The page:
“Fucking hell, Lucy.” Sam cuts me off for the second time since I arrived. He moves his hand from the joystick and shakily starts to raise it to his face. He makes it about halfway before it drops to his lap with a thud. “That’s the most asinine thing I’ve ever heard.” 

I don’t know what the point of that gesture was. The effort leaves him breathing heavily, and he takes a couple of breaths from the ventilator. 

It only takes me a second longer to realize what the point was. When I do, I don’t know whether to smile at the realization, or frown because he can no longer do it. It’s a gesture he’s done a thousand times, and if I look at him, I can perfectly picture it: hand to the bridge of his nose, thumb and forefinger pinching it, eyes squeezed closed, head shaking slightly in disbelief or amusement. The Lucy Look, our friends used to call it. It was usually accompanied by a smile, too. 

Right now there is no smile. 

He lifts his hand back to the joystick, backs the wheelchair up, then pivots away from me. He’s facing the French doors -- and the charred remains of Juniper’s. For someone not able to move most of his body anymore, his actions are extraordinarily loud. 

“There were words, you know. There were very specific words you could have said to make all of this better.” 

His own words sound thick, a little choked. I look at him in alarm and he scowls at my concern. That look keeps me from saying anything else. 

Eventually, Sam makes a weird noise. It’s almost like he’s trying to clear his throat, but the sound is weak, like it comes from the top of his throat instead of his chest, and clearly ineffective. Before I can dare to ask if he’s okay, he starts to speak. 

“I choked on a piece of food last year, and it turned into pneumonia. It’s probably the reason I have to use this stupid thing,” he nods at the ventilator and then takes a sip. “I thought I was going to die at one point. Everyone showed up at the hospital, all weepy and shit. Amy was the goddamn worst.” He rolls his eyes. “Do you know what I remember from that whole thing?” 

A million different emotions flood me because this is the first time I’m hearing about this particular incident. I shake my head. 

“Other than Amy’s wailing, not much, actually. The whole thing was a painful blur.” He angles his wheelchair slightly towards me and his expression is unreadable. He sucks on the ventilator mouthpiece. “I don’t want her crying to be the last thing I hear.” 

Tears spring to my eyes and I dig my nails into my leg, trying to momentarily trade one kind of pain for another. 

Sam tips his head back and turns his gaze towards the ceiling. “I meant it. What I said that night.” 

I know instinctively that he’s talking about that night three years ago. The Last Night. 

“That’s why it hurt so much when you didn’t say anything for so long.”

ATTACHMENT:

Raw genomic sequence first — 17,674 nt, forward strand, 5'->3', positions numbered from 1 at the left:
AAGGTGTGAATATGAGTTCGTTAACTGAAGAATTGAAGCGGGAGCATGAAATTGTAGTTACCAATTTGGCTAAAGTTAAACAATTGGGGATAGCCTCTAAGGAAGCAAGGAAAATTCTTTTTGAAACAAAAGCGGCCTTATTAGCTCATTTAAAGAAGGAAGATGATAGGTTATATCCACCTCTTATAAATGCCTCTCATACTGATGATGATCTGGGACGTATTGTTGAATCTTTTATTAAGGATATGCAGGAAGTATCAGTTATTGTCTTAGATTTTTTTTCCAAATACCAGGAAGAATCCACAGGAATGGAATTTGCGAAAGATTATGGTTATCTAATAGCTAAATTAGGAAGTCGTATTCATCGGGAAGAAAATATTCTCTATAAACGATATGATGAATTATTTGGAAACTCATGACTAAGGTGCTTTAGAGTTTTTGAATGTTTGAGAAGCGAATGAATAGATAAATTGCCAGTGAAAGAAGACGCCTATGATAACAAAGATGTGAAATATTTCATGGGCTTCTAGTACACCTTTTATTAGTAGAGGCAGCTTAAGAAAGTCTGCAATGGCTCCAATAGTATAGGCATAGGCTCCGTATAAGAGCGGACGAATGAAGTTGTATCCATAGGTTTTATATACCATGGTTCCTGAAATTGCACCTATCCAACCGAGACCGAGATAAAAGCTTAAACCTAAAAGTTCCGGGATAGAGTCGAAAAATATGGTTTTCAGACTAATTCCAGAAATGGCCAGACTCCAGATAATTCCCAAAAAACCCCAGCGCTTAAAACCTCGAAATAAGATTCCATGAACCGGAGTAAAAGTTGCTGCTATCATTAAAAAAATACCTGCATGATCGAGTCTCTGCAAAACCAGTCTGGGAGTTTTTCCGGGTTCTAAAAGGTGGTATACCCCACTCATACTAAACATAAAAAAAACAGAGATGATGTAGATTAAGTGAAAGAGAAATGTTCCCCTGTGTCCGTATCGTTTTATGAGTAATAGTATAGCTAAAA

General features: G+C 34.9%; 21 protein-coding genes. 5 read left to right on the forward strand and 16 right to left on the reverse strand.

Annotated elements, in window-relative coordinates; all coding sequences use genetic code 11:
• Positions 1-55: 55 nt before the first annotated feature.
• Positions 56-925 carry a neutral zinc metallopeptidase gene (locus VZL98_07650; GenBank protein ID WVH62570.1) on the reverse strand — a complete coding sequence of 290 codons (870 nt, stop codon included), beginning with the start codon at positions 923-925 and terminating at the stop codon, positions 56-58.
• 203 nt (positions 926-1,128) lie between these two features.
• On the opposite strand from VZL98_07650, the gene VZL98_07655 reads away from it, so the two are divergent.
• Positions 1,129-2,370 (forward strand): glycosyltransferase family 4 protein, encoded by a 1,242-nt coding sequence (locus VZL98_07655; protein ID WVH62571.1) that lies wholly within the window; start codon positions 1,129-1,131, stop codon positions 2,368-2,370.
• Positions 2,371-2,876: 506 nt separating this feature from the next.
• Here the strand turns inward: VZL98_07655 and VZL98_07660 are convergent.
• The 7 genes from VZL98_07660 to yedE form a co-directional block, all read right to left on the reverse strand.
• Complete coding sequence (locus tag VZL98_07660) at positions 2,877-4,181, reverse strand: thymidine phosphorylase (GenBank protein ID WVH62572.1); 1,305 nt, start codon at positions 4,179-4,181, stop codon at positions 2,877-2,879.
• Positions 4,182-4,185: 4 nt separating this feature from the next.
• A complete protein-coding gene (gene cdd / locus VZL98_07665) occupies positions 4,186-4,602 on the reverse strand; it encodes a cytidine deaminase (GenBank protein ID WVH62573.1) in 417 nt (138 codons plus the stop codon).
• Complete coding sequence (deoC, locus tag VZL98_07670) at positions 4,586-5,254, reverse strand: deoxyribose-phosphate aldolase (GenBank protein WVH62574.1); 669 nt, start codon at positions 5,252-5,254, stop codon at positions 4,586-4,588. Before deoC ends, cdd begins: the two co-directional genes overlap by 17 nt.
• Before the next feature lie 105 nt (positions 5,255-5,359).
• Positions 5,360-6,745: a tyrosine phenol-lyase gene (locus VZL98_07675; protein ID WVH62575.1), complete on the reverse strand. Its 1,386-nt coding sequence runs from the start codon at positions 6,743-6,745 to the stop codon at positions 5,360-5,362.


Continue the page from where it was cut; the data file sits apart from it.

I don’t trust myself to speak, but I try. “That’s exactly why I couldn’t --” 

“I loved you.” Sam cuts me off. He looks at me and there is such deep-seated pain in his green eyes. “And for some inexplicable reason, I still do.”  

I’m still digging my nails into my leg, but it isn’t enough to quell three years of pent-up emotions anymore. Despite my best efforts, the dam breaks, and I’m ugly crying in Sam’s condo.


“I hate crying,” I say, wiping snot from my nose on the back of my sleeve some time later. We’re sitting on the balcony. Turns out the small balcony does still get a fair amount of use. There’s just enough room for his massive wheelchair and a single Adirondack chair. 

The discovery of the beat-up old Adirondack out here on the balcony filled me with delight. “You really think I would get rid of it after that night?” He had told me with a rakish smile when I asked about its presence as I sat down in it. The answer made me laugh -- genuinely laugh -- like I hadn’t in a long time. 

With some effort, Sam lifts his arm and extends it towards me. I take his limp hand in mine, trying not to focus on how weak, how small, how different it feels in my hand than it used to. Instead, I focus on how surprising, how unexpected, how utterly amazing it is that we’re here like this at all. 

We’ve got a perfect view of the smoldering building that used to be our favorite bar in Atlanta. All of the activity is starting to die down. The crowds have dissipated and the fire engines are gone. The perimeter of the property is wrapped in caution tape. It’s hard to believe that Juniper’s is gone. Harder still to process the many feelings I have about that fact. Because, I know that if it hadn’t happened, I probably wouldn’t be sitting here right now. 

I look over at Sam and finally say the words that I’ve felt so long. “And I love you too.” 

Sometimes new beginnings truly are born out of endings and ashes.